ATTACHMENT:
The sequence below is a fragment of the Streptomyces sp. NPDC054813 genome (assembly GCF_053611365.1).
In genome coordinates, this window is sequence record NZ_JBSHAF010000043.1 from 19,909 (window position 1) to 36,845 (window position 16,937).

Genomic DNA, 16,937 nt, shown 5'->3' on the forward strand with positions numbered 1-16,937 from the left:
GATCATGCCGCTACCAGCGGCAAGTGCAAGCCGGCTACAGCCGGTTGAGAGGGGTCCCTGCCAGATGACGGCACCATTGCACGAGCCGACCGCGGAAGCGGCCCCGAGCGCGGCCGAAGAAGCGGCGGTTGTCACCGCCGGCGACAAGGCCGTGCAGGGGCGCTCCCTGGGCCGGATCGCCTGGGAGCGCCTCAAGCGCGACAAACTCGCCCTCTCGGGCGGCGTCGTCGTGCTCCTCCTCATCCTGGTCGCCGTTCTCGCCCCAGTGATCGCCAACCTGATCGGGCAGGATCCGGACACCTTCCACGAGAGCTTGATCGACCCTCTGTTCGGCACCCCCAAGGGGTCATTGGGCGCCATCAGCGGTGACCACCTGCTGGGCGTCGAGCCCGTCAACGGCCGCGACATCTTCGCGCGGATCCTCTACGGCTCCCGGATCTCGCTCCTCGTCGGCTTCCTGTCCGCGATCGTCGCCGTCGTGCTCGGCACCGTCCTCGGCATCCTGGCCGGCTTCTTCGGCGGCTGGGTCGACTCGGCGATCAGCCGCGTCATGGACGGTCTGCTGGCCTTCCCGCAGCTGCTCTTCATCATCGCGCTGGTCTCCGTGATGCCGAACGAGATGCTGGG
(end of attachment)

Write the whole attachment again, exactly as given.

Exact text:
The sequence below is a fragment of the Streptomyces sp. NPDC054813 genome (assembly GCF_053611365.1).
In genome coordinates, this window is sequence record NZ_JBSHAF010000043.1 from 19,909 (window position 1) to 36,845 (window position 16,937).

Genomic DNA, 16,937 nt, shown 5'->3' on the forward strand with positions numbered 1-16,937 from the left:
GATCATGCCGCTACCAGCGGCAAGTGCAAGCCGGCTACAGCCGGTTGAGAGGGGTCCCTGCCAGATGACGGCACCATTGCACGAGCCGACCGCGGAAGCGGCCCCGAGCGCGGCCGAAGAAGCGGCGGTTGTCACCGCCGGCGACAAGGCCGTGCAGGGGCGCTCCCTGGGCCGGATCGCCTGGGAGCGCCTCAAGCGCGACAAACTCGCCCTCTCGGGCGGCGTCGTCGTGCTCCTCCTCATCCTGGTCGCCGTTCTCGCCCCAGTGATCGCCAACCTGATCGGGCAGGATCCGGACACCTTCCACGAGAGCTTGATCGACCCTCTGTTCGGCACCCCCAAGGGGTCATTGGGCGCCATCAGCGGTGACCACCTGCTGGGCGTCGAGCCCGTCAACGGCCGCGACATCTTCGCGCGGATCCTCTACGGCTCCCGGATCTCGCTCCTCGTCGGCTTCCTGTCCGCGATCGTCGCCGTCGTGCTCGGCACCGTCCTCGGCATCCTGGCCGGCTTCTTCGGCGGCTGGGTCGACTCGGCGATCAGCCGCGTCATGGACGGTCTGCTGGCCTTCCCGCAGCTGCTCTTCATCATCGCGCTGGTCTCCGTGATGCCGAACGAGATGCTGGG